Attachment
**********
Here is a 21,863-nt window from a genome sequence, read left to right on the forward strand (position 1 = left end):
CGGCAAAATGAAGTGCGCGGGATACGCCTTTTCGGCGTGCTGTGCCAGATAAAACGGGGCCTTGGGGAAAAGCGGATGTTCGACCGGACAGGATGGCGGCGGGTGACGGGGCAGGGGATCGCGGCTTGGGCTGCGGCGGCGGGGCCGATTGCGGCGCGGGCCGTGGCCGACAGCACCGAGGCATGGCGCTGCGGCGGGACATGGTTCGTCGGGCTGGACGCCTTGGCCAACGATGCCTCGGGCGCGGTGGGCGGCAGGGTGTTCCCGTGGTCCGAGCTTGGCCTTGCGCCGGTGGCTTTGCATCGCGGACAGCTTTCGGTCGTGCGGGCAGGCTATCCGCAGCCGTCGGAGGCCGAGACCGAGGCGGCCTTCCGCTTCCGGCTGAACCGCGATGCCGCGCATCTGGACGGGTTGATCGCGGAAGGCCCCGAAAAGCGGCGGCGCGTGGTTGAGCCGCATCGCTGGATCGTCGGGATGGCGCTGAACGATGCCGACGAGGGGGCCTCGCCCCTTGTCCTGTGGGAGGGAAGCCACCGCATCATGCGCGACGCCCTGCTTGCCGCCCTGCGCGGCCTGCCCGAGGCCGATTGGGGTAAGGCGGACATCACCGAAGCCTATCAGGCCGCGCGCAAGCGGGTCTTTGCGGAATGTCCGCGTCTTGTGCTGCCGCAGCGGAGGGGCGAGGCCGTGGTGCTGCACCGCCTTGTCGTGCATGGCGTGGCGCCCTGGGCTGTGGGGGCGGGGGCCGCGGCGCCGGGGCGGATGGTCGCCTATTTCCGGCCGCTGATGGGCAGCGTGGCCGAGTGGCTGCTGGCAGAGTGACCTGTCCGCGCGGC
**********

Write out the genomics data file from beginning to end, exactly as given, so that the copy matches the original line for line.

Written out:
Here is a 21,863-nt window from a genome sequence, read left to right on the forward strand (position 1 = left end):
CGGCAAAATGAAGTGCGCGGGATACGCCTTTTCGGCGTGCTGTGCCAGATAAAACGGGGCCTTGGGGAAAAGCGGATGTTCGACCGGACAGGATGGCGGCGGGTGACGGGGCAGGGGATCGCGGCTTGGGCTGCGGCGGCGGGGCCGATTGCGGCGCGGGCCGTGGCCGACAGCACCGAGGCATGGCGCTGCGGCGGGACATGGTTCGTCGGGCTGGACGCCTTGGCCAACGATGCCTCGGGCGCGGTGGGCGGCAGGGTGTTCCCGTGGTCCGAGCTTGGCCTTGCGCCGGTGGCTTTGCATCGCGGACAGCTTTCGGTCGTGCGGGCAGGCTATCCGCAGCCGTCGGAGGCCGAGACCGAGGCGGCCTTCCGCTTCCGGCTGAACCGCGATGCCGCGCATCTGGACGGGTTGATCGCGGAAGGCCCCGAAAAGCGGCGGCGCGTGGTTGAGCCGCATCGCTGGATCGTCGGGATGGCGCTGAACGATGCCGACGAGGGGGCCTCGCCCCTTGTCCTGTGGGAGGGAAGCCACCGCATCATGCGCGACGCCCTGCTTGCCGCCCTGCGCGGCCTGCCCGAGGCCGATTGGGGTAAGGCGGACATCACCGAAGCCTATCAGGCCGCGCGCAAGCGGGTCTTTGCGGAATGTCCGCGTCTTGTGCTGCCGCAGCGGAGGGGCGAGGCCGTGGTGCTGCACCGCCTTGTCGTGCATGGCGTGGCGCCCTGGGCTGTGGGGGCGGGGGCCGCGGCGCCGGGGCGGATGGTCGCCTATTTCCGGCCGCTGATGGGCAGCGTGGCCGAGTGGCTGCTGGCAGAGTGACCTGTCCGCGCGGC